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Table of Contents
CASE REPORT
Year : 2019  |  Volume : 13  |  Issue : 1  |  Page : 50-51

Reversible cause of renal failure in a 16-year-old allograft


1 Department of Nephrology, PGIMER, Chandigarh, India
2 Department of Histopathology, PGIMER, Chandigarh, India

Date of Web Publication29-Mar-2019

Correspondence Address:
Dr. Raja Ramachandran
Department of Nephrology, PGIMER, Chandigarh - 160 012
India
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Source of Support: None, Conflict of Interest: None


DOI: 10.4103/ijot.ijot_59_18

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  Abstract 


Granulomatous interstitial nephritis (GIN) is reported in 0.9% of the native renal biopsies. GIN occurrence in renal allograft is rare and a proton-pump inhibitor-induced GIN is infrequent. Our patient, a 36-year-old renal transplant recipient (2002), on triple immunosuppression with normal renal function, after 16 years of renal transplant, presented with raised serum creatinine (1.9 mg/dl), biopsy revealed GIN, workup for secondary causes were negative, on detailed inquiry, the patient was receiving pantoprazole for the last 1 month on the prescription of his primary physician for dyspeptic symptoms. On stopping pantoprazole, serum creatinine reduced to baseline (1 mg/dl) at 15 days, confirming the diagnosis of pantoprazole-induced GIN.

Keywords: Granulomatous interstitial nephritis, proton-pump inhibitor, renal transplant


How to cite this article:
Pattanashetti N, Nada R, Gupta KL, Ramachandran R. Reversible cause of renal failure in a 16-year-old allograft. Indian J Transplant 2019;13:50-1

How to cite this URL:
Pattanashetti N, Nada R, Gupta KL, Ramachandran R. Reversible cause of renal failure in a 16-year-old allograft. Indian J Transplant [serial online] 2019 [cited 2019 Sep 17];13:50-1. Available from: http://www.ijtonline.in/text.asp?2019/13/1/50/255184




  Introduction Top


The causes of allograft dysfunction following renal transplant are diverse. Renal dysfunction in an allograft after 10 years includes recurrence of the primary disease, calcineurin inhibitor nephrotoxicity, hypertension, and chronic rejections. Granulomatous interstitial nephritis (GIN) is a form of chronic inflammation, characterized by the formation of granuloma within the affected tissue with giant cells, macrophages, and monocytes. Less than 1% of the native kidney biopsies reveal GIN.[1] Causes are predominantly drugs followed by infections, autoimmune diseases, foreign body reaction, and rarely idiopathic.[2] GIN can occur even in an immune deficiency state. However, it is seldom reported in a renal allograft.[3] The mechanism of GIN in an allograft is predominantly immune mediated. Here, we present a case of proton-pump inhibitor (PPI)-induced GIN in postrenal transplant patient, which successfully resolved to stopping the offending drug.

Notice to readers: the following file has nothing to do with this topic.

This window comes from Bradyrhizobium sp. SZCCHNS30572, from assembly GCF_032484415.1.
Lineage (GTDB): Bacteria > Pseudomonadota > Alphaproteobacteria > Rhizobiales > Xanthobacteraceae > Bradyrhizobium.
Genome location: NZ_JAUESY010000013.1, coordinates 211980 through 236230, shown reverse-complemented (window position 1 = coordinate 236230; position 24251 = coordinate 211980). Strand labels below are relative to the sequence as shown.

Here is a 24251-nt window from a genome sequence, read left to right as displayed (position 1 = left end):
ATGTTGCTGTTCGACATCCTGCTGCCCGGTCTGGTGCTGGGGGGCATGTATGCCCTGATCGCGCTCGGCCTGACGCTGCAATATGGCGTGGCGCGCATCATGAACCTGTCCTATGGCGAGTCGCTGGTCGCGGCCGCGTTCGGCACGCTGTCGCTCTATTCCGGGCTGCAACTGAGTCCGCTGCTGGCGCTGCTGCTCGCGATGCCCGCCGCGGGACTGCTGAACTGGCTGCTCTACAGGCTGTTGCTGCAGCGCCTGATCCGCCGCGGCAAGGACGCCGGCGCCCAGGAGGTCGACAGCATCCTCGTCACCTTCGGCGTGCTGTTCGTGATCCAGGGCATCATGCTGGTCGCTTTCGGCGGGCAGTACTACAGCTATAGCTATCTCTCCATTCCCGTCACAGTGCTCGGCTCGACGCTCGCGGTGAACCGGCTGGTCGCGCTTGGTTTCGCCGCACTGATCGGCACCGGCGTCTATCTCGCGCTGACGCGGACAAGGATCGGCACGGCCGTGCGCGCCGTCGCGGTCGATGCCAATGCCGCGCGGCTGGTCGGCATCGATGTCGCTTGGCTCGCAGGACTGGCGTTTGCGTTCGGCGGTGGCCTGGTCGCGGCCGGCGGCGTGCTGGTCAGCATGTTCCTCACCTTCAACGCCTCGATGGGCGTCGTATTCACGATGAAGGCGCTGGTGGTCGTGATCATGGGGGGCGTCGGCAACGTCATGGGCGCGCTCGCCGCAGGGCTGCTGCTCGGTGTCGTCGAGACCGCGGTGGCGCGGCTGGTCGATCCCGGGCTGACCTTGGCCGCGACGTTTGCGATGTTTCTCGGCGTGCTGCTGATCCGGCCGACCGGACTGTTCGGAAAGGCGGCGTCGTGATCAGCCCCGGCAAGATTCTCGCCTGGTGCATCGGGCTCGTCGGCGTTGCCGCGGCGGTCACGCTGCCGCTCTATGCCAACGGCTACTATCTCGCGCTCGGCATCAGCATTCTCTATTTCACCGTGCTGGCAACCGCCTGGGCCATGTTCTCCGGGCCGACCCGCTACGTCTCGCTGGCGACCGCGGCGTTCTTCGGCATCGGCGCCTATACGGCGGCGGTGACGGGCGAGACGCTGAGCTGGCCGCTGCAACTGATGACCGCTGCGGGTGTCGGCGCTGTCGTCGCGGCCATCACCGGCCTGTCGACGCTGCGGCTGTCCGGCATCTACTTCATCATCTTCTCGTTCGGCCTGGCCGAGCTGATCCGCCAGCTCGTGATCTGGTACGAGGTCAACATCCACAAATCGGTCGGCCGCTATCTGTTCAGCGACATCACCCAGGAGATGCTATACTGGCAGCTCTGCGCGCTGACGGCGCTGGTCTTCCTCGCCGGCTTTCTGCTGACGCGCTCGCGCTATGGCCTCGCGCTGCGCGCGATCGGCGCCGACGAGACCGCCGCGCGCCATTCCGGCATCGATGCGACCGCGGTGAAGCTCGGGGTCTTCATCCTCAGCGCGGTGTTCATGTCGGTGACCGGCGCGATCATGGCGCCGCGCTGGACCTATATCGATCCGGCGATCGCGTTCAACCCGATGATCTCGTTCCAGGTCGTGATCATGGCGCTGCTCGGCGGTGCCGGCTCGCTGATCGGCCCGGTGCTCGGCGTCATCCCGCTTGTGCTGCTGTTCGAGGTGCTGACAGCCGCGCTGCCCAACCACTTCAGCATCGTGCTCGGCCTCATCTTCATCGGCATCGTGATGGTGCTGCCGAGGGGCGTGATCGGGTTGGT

Case Report Top


A 36-year-old male underwent a renal transplant in the year 2002 with the wife as the voluntary kidney donor. Baseline creatinine was 0.9 mg/dl, on triple immunosuppression (cyclosporine, mycophenolate mofetil, and oral prednisolone) and amlodipine and atenolol. He was doing fine till July 2018, when he presented to his primary physician with complaints of epigastric burning sensation and belching, on the clinical diagnosis of gastritis, pantoprazole 40 mg once daily was commenced. One month of therapy, he presented to us with a rising serum creatinine from 0.9 mg/dl to 1.9 mg/dl (on 3 consecutive days), urine routine revealed no albuminuria (proteinuria 220 mg/day), erythrocyturia, or leukocyturia. Cyclosporine trough level was 93 ng/ml. The patient underwent a renal biopsy which showed four glomeruli, all being normal, with no evidence of rejection. Interstitium revealed multiple nonnecrotizing granulomas with surrounding inflammation and giant cell reaction [Figure 1], and the Ziehl–Neelson stain for acid-fast bacilli (AFB) was negative. No evidence of viral inclusions including cytomegalovirus (CMV), polyomavirus, and adenovirus. The biopsy was suggestive of GIN. Urine for AFB and the polymerase chain reaction for Mycobacterium tuberculosis, polyomavirus, CMV, and Epstein–Barr virus were negative. Serum calcium (9.2 mg/dl) and angiotensin-converting enzyme levels (36 mcl) were normal, computed tomography of the chest and abdomen was not contributory. After ruling out other causes, we kept the possibility of pantoprazole-induced GIN, and the PPI was changed to the H2 blocker (Ranitidine), over a period of 15 days, his creatinine returned to the baseline of 1 mg/dl without steroid therapy.
Figure 1: (Right) A nonnecrotizing epithelioid cell granuloma with surrounding mononuclear inflammation along with normal glomeruli and tubules (×20, Periodic acid–Schiff stain). (Left) Granuloma showing epithelioid cells, no central caseation is seen and is surrounded by dense lymphocytic infiltrate (×40, Periodic acid–Schiff stain)